In terms of pros and cons, Peter Scott explains in the Guardian why abolishing tuition fees is an economically plausible plan. Basically, as the Institute for Fiscal Studies explain, it’s due to the high cost of financing the student loan system, which currently they estimate at on 5% higher than if the 2012 £9000 fee cap had not been introduced. However, this isn’t necessarily a recipe for automatic social mobility: Mark Leach highlights that this would primarily benefit the middle class. There’s debate about whether debt aversion does actually deter students, but some studies suggest it does.
There is also a commitment to re-introduce bursaries for health related degrees and to remove international students from net migration figures as ‘they are not permanent residents’. There has been continuous pressure from the sector to remove international students from immigration figures – not to refrain from international reporting of net migration based on a fixed definition – but to disaggregate students from permanent migrants for domestic policy purposes.
Apart from these specific commitments, Labour intends to establish a ‘National Education Service’, incorporating all levels of education including lifelong learning. They also intend to seek the UK’s continued access to EU funding sources and mobility programmes like Erasmus.
The Greens would also scrap university tuition fees, restore grants and Education Maintenance Allowance and fund ‘greater public investment in further and higher education’, of an unspecified amount. There was considerable debate about the Education Maintenance allowance, scrapped under the Coalition Government, but it appears to be a popular policy to reinstate it.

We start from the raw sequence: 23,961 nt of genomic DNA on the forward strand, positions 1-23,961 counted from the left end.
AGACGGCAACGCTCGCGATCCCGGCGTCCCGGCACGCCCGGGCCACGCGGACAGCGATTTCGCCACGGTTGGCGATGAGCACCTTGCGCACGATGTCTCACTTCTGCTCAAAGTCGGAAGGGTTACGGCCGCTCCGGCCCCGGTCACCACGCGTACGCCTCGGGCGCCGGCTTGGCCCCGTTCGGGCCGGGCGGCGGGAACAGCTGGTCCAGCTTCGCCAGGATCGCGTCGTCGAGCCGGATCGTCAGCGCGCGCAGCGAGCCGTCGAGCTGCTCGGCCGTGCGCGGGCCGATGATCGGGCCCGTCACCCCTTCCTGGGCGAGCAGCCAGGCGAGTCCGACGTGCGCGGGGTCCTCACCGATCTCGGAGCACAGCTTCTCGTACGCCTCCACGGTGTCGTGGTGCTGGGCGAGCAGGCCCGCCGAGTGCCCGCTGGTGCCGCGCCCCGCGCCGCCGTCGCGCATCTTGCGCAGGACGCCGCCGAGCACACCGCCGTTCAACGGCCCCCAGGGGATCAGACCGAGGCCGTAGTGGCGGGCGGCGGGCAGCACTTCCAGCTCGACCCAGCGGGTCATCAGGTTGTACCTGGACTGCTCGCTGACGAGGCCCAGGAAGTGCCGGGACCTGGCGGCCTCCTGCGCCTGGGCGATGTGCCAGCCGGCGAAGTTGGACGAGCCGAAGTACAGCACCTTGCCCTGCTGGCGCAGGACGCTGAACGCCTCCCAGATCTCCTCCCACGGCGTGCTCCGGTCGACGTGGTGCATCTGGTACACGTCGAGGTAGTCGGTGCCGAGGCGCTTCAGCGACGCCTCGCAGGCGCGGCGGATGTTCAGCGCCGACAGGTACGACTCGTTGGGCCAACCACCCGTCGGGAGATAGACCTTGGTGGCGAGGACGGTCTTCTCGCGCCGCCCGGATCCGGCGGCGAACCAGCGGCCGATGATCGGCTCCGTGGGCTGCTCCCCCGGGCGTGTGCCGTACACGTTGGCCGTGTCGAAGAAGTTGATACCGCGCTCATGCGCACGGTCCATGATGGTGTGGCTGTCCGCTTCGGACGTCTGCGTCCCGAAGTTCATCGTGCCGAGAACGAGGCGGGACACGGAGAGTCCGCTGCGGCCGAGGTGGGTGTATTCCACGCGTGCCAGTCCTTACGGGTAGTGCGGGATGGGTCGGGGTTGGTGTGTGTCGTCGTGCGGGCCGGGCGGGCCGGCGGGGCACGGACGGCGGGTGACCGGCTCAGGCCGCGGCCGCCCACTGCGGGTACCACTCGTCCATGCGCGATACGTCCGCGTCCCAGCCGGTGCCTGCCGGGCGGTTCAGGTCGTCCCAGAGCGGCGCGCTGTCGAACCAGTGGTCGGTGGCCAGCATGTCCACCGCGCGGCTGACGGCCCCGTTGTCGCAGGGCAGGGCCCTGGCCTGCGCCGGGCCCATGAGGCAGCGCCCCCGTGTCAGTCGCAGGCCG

UKIP also pledges to remove tuition fees ‘as soon as economic conditions allow’, and immediately for STEM and medical students, if they pay UK taxes for 5 years, or for the latter, work for the NHS. However, this is in the context of stating that ‘the politically motivated decision to increase university places has deceived and blighted a generation’. So UKIP will ‘stop paying tuition fees’ for courses that don’t meet employability standards.
It’s not clear what they mean by this – whether these students would not be eligible for student loans, or whether these courses would not have their tuition fees removed. The implication is that they would seek to roll back enrolment in higher education, which they link to improving vocational and technical education at secondary levels. They would also restore maintenance grants ‘to help the poorest students now’, as well as bursaries for nursing, midwifery, and ‘allied health professions’.
The Liberal Democrats stand by the 2012 funding reforms to tuition fees, claiming ‘the highest university application rates ever, including from disadvantaged students’. But they do intend to reinstate maintenance grants and establish a review of HE finance. They want universities to work to widen participation and ‘be transparent about selection criteria’. It’s not clear what is meant by this.
In line with the rest of their manifesto, they want to mitigate the damage of a ‘Hard Brexit’ to the HE sector, and seek to retain access to EU funding. They also pledge to improve long term planning of teacher training and there is a detailed plan for further education, and incidentally a plan to reinstate free English language classes, particularly for asylum seekers and refugees.
Here’s a quick visual overview for comparison.
- You can read more from Sylvie on her blog